In Grant Park, Pulitzer Prize-winning columnist Leonard Pitts, Jr. has created a vivid exploration of American race relations in a story that bounces between Chicago in 2008, on the eve of Barack Obama's election, and Memphis in 1968, when Martin Luther King, Jr. was leading a fitful campaign for the city's garbage collectors. But it didn't come easy for a man known for his own distinctive writing voice to put words in the mouth of one of his idols.
The narrative unfolds through the parallel stories of two Chicago newspapermen, one a decorated black columnist with roots in that era in Memphis, the other his white editor with his own surprising background in the civil rights movement. Unlike Pitts' very public columns, though, this work of fiction, his third published novel, was created in quiet, alone at home.
"The thing about writing a novel is that it's very solitary," Pitts says. "If you write a column, you get feedback within a day or two. I wrote a column yesterday, it's going to appear in the paper Sunday, and by Sunday afternoon I'll be getting calls. I'll know what people feel about it. I just finished my latest book this morning, but no one's going to see it for three years."
In Grant Park, Pitts' columnist Malcolm Toussaint and his editor Bob Carson are fictional, but their stories take them through real scenes like Obama's election night celebration in Chicago's Grant Park, and the 1968 riots that broke out between the Memphis garbagemen, police and charged-up agitators.
"This book doesn't go further back than 1968, and even though I was only a child, I was alive in 1968, so in terms of how people talk and the social mores of the time, I felt pretty confident about that," Pitts says, noting that historical fiction is his favorite genre to read and write.
While that might mean considerable research at times, for Grant Park he mostly had to study "the minutiae of Dr. King's campaign in Memphis," which he managed to recreate — strikingly so — using old newspaper accounts, the only two books on the subject he could find, and interviews he did for a newspaper column in 2008 on the 40th anniversary of the tumultuous garbage strike and campaign that occurred just weeks before King was assassinated in the same city.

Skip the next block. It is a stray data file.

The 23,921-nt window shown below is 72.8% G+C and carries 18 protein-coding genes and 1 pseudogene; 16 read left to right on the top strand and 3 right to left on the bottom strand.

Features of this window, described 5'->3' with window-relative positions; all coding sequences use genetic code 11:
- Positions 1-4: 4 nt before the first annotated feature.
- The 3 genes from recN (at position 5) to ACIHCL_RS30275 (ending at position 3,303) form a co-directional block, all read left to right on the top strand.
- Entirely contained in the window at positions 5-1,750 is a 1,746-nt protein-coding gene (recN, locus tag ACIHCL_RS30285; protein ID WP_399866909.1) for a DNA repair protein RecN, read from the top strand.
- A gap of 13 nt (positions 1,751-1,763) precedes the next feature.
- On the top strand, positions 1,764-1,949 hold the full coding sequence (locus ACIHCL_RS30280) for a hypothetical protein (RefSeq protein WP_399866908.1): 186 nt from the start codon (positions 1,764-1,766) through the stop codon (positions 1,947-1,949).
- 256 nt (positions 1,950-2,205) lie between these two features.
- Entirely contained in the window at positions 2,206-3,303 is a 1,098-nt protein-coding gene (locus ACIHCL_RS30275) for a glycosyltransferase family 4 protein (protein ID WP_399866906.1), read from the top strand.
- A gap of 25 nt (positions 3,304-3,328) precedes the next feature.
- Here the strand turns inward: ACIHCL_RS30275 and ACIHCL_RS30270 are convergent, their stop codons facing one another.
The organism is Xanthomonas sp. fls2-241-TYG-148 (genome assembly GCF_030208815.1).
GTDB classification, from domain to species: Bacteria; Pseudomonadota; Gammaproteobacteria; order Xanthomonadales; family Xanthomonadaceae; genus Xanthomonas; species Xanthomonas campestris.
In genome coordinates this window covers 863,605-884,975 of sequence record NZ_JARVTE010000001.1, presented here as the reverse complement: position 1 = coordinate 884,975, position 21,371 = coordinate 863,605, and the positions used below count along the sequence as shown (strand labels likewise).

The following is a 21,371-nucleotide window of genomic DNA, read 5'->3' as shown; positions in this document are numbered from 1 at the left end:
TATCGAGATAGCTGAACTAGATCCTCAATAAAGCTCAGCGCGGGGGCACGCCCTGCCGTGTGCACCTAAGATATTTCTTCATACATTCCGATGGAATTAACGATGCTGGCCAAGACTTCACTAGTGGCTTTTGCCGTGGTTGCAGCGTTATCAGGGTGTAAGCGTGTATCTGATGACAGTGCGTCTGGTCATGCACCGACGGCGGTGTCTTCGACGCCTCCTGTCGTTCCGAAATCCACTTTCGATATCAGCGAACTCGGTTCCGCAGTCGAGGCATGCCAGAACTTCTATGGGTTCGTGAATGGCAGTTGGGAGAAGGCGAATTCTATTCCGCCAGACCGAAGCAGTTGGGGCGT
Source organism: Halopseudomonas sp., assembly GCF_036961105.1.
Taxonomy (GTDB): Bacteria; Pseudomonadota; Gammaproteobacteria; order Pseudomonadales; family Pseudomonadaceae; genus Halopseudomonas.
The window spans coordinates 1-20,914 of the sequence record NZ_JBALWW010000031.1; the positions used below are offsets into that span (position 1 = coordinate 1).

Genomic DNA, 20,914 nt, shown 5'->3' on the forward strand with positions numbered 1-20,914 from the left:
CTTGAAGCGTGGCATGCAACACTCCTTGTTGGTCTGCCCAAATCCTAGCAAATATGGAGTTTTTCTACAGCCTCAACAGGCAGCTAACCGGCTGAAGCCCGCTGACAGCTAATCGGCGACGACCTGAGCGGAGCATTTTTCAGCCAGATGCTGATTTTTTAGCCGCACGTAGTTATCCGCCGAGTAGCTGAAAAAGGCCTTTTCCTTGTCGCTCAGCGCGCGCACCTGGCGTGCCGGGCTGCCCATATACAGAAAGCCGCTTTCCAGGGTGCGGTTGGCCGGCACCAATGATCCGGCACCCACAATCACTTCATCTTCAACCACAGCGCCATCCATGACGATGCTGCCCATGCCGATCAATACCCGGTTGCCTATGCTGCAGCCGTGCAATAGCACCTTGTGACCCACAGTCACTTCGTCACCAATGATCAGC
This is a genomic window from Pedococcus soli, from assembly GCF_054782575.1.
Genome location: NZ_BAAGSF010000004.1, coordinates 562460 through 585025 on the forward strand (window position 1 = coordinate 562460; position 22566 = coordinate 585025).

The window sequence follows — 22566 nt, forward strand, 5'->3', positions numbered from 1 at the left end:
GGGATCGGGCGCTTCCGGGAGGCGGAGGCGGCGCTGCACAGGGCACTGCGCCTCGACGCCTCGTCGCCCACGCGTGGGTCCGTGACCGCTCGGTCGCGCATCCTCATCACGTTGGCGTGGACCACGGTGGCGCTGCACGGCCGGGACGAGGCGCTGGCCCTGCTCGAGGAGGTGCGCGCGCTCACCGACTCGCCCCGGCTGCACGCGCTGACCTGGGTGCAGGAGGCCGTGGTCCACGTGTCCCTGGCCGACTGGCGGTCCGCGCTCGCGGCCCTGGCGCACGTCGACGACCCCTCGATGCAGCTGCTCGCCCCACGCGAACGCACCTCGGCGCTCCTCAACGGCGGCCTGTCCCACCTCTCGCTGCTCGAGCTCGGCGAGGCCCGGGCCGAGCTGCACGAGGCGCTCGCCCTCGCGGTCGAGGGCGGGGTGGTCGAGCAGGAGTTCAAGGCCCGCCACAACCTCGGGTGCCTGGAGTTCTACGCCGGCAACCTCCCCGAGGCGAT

One of the 1968 scenes proved to be a difficult one for Pitts, as the teenage Malcolm finds himself having a private conversation with King. Most of the parts featuring the civil rights leader were public events and speeches, where Pitts could simply find copies of King's words. For the private side of King, though, Pitts tried to find video of "off-duty" King and found it extremely difficult to learn how the man spoke in private.
"We have no conception of Dr. King except at a podium, the soaring cadences and rhetoric," Pitts says. "But he wasn't that guy 24 hours a day. I was only able to find a couple of things [where] he was just sort of chatting with people without doing a formal interview, and those were very valuable."
Even with those rare clips to work with, Pitts still had to put words in the mouth of one of America's most revered figures for the sake of his own story. That, he says, was "exceedingly daunting."
"I've written a lot of historical fiction, but I've never had a historical character play a more significant role," Pitts says. "The first pass I did of that scene, it was really stiff, because everything he said was something I could footnote to a speech or a book or an interview. I was really scared to walk off that path for a little bit, and the result was really didactic. I had to give myself permission to say, 'OK, I've been studying this guy for years. I think I can kind of know how he thinks, and guess what he'd say in a certain situation.' I had to give myself permission and prod myself to make him a human being."
He certainly succeeds, while entertaining and educating the reader in the process, but that's nothing new for the man best known for his Miami Herald columns — syndicated nationally and consistently excellent, particularly when it comes to addressing race in America. Even so, Pitts says he's been writing fiction "since I got out of college 150 years ago." It just took the 58-year-old a while to figure out how to write "fiction that somebody would be willing to publish."
"I finally unlocked that trick," Pitts says. "Fiction was what I always wanted to do, before I was writing as a music critic, before I was writing the column." ♦
Grant Park reading and signing with Leonard Pitts, Jr. • Sat, Nov. 14, at 7 pm • Free • Auntie's Books • 402 W. Main • auntiesbooks.com • 838-0206